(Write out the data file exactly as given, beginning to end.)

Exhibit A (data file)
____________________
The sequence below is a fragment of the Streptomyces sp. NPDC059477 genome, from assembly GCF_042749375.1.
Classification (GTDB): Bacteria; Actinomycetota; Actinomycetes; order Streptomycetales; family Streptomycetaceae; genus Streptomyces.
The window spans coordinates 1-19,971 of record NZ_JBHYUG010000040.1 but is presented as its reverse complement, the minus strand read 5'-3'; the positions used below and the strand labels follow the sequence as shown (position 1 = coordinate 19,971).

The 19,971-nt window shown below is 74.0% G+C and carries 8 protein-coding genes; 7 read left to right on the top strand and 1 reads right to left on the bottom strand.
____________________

The sequence below is a fragment of the Streptomyces sp. NPDC059477 genome, from assembly GCF_042749375.1.
Classification (GTDB): Bacteria; Actinomycetota; Actinomycetes; order Streptomycetales; family Streptomycetaceae; genus Streptomyces.
The window spans coordinates 1-19,971 of record NZ_JBHYUG010000040.1 but is presented as its reverse complement, the minus strand read 5'-3'; the positions used below and the strand labels follow the sequence as shown (position 1 = coordinate 19,971).

The 19,971-nt window shown below is 74.0% G+C and carries 8 protein-coding genes; 7 read left to right on the top strand and 1 reads right to left on the bottom strand.